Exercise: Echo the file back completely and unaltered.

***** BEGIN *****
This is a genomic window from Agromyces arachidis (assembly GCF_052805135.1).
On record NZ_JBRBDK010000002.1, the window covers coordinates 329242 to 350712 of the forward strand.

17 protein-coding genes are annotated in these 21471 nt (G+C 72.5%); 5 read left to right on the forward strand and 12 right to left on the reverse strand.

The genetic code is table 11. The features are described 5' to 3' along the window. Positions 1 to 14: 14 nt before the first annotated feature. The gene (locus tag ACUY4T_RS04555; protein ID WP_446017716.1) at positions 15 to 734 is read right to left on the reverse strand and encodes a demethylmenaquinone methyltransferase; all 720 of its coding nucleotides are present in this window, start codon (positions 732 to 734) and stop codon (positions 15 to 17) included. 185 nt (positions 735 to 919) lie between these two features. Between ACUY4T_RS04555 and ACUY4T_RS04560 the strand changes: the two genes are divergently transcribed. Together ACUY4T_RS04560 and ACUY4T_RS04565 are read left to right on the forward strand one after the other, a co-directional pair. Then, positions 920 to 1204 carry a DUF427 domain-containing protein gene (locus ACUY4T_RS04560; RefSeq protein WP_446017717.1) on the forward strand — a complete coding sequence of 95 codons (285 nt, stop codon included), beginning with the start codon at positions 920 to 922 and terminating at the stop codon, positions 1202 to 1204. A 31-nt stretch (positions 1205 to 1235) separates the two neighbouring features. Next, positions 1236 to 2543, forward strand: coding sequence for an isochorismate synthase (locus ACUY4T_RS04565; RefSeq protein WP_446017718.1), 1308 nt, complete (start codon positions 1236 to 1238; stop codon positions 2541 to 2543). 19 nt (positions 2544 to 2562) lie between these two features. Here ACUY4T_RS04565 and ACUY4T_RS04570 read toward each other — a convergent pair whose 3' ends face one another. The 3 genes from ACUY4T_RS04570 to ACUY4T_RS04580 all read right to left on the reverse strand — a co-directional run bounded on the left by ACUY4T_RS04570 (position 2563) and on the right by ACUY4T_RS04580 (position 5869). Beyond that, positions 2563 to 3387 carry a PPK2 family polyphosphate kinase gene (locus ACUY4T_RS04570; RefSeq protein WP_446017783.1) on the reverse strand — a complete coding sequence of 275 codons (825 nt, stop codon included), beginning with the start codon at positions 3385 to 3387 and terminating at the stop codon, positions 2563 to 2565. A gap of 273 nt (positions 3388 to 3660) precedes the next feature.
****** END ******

This is a genomic window from Agromyces arachidis (assembly GCF_052805135.1).
On record NZ_JBRBDK010000002.1, the window covers coordinates 329242 to 350712 of the forward strand.

17 protein-coding genes are annotated in these 21471 nt (G+C 72.5%); 5 read left to right on the forward strand and 12 right to left on the reverse strand.

The genetic code is table 11. The features are described 5' to 3' along the window. Positions 1 to 14: 14 nt before the first annotated feature. The gene (locus tag ACUY4T_RS04555; protein ID WP_446017716.1) at positions 15 to 734 is read right to left on the reverse strand and encodes a demethylmenaquinone methyltransferase; all 720 of its coding nucleotides are present in this window, start codon (positions 732 to 734) and stop codon (positions 15 to 17) included. 185 nt (positions 735 to 919) lie between these two features. Between ACUY4T_RS04555 and ACUY4T_RS04560 the strand changes: the two genes are divergently transcribed. Together ACUY4T_RS04560 and ACUY4T_RS04565 are read left to right on the forward strand one after the other, a co-directional pair. Then, positions 920 to 1204 carry a DUF427 domain-containing protein gene (locus ACUY4T_RS04560; RefSeq protein WP_446017717.1) on the forward strand — a complete coding sequence of 95 codons (285 nt, stop codon included), beginning with the start codon at positions 920 to 922 and terminating at the stop codon, positions 1202 to 1204. A 31-nt stretch (positions 1205 to 1235) separates the two neighbouring features. Next, positions 1236 to 2543, forward strand: coding sequence for an isochorismate synthase (locus ACUY4T_RS04565; RefSeq protein WP_446017718.1), 1308 nt, complete (start codon positions 1236 to 1238; stop codon positions 2541 to 2543). 19 nt (positions 2544 to 2562) lie between these two features. Here ACUY4T_RS04565 and ACUY4T_RS04570 read toward each other — a convergent pair whose 3' ends face one another. The 3 genes from ACUY4T_RS04570 to ACUY4T_RS04580 all read right to left on the reverse strand — a co-directional run bounded on the left by ACUY4T_RS04570 (position 2563) and on the right by ACUY4T_RS04580 (position 5869). Beyond that, positions 2563 to 3387 carry a PPK2 family polyphosphate kinase gene (locus ACUY4T_RS04570; RefSeq protein WP_446017783.1) on the reverse strand — a complete coding sequence of 275 codons (825 nt, stop codon included), beginning with the start codon at positions 3385 to 3387 and terminating at the stop codon, positions 2563 to 2565. A gap of 273 nt (positions 3388 to 3660) precedes the next feature.